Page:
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How Rouhani’s main asset became his biggest liability

Seeing the nuclear deal — what was supposed to be his main asset — turn into his main liability, Iranian President Hassan Rouhani’s best bet is continued disunity among his conservative foes.

Six minutes’ walk from the office of the Iranian president in downtown Tehran lies Horr Square, which features a statue of a warrior killing a mythical monster. Every time President Hassan Rouhani goes to work, he can’t but see the warrior, who might inspire him in his fight for another term. While Rouhani might not be bound to lose, elements that could greatly assure his victory in the upcoming May elections are still missing. His main investment, the July 14, 2015, Joint Comprehensive Plan of Action (JCPOA), does not seem to be satisfying the Iranian street. The nuclear deal might have doubled the country’s oil exports as well as ended its political and economic isolation, but to Rouhani’s adversaries in Tehran, this does not mean anything when it comes to the battle for power.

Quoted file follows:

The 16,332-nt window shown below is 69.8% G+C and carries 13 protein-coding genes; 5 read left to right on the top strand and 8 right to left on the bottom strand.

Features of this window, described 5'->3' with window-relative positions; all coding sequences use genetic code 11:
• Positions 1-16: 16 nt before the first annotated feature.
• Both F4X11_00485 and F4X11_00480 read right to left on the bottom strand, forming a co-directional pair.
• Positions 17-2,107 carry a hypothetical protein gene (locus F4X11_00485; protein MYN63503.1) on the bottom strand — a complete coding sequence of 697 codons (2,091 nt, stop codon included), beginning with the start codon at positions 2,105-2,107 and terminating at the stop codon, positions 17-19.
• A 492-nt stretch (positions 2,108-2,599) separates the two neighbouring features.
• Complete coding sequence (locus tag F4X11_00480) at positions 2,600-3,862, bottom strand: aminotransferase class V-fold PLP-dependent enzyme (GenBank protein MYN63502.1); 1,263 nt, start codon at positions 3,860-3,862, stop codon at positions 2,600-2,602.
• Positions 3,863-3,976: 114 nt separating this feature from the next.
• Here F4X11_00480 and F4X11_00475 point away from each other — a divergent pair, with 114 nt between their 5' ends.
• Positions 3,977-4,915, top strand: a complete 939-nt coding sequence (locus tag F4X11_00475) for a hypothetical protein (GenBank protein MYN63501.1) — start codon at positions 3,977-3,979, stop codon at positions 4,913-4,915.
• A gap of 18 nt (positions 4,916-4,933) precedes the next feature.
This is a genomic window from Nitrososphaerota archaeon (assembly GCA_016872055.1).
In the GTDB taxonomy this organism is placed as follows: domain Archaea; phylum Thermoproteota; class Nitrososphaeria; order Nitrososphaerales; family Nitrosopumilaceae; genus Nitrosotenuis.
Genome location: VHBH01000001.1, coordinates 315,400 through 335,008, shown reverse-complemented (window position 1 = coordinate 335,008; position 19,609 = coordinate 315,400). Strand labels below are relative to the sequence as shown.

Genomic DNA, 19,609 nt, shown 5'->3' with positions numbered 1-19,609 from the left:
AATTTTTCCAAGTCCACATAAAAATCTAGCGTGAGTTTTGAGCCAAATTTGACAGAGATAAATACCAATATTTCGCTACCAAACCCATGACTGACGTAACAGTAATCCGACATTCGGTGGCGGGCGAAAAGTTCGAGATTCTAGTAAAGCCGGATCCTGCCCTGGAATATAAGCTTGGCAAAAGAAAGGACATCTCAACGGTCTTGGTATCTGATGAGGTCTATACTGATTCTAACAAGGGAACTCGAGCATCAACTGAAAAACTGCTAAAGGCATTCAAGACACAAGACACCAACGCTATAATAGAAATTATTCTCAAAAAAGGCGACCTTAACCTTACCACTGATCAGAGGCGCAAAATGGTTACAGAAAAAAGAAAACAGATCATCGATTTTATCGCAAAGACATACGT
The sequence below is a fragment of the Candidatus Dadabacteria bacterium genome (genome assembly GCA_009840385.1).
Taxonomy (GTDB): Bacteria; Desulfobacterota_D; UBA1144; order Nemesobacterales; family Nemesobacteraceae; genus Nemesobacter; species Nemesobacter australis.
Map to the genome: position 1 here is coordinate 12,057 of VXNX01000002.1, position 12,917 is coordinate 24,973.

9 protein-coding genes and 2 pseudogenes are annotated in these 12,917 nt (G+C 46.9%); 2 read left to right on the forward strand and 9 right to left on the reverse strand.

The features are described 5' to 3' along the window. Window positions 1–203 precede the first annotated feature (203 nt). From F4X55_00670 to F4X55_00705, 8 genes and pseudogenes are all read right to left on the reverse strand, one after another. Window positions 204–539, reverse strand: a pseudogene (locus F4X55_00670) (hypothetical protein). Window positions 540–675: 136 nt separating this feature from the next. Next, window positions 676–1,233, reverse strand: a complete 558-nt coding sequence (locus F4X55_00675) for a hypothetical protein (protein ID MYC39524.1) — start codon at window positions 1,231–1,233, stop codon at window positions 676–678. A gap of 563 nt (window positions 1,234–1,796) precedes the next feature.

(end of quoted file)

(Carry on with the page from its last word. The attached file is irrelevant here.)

Make no mistake about it: Rouhani is engulfed in a fierce battle that might see him become the first Iranian president since 1981 to not serve a second term. This is what his conservative foes are fighting for, yet their coalition is not delivering — despite the building of solid anti-government rhetoric, exploiting the setbacks of the JCPOA, highlighting the failures of Rouhani’s team since coming to office in 2013 and hitting him over his shaky relationship with the Islamic Revolutionary Guard Corps (IRGC). The main reasons behind the conservatives’ failure include their lack of unity and the absence of strong candidates who could defeat the incumbent in the polls.

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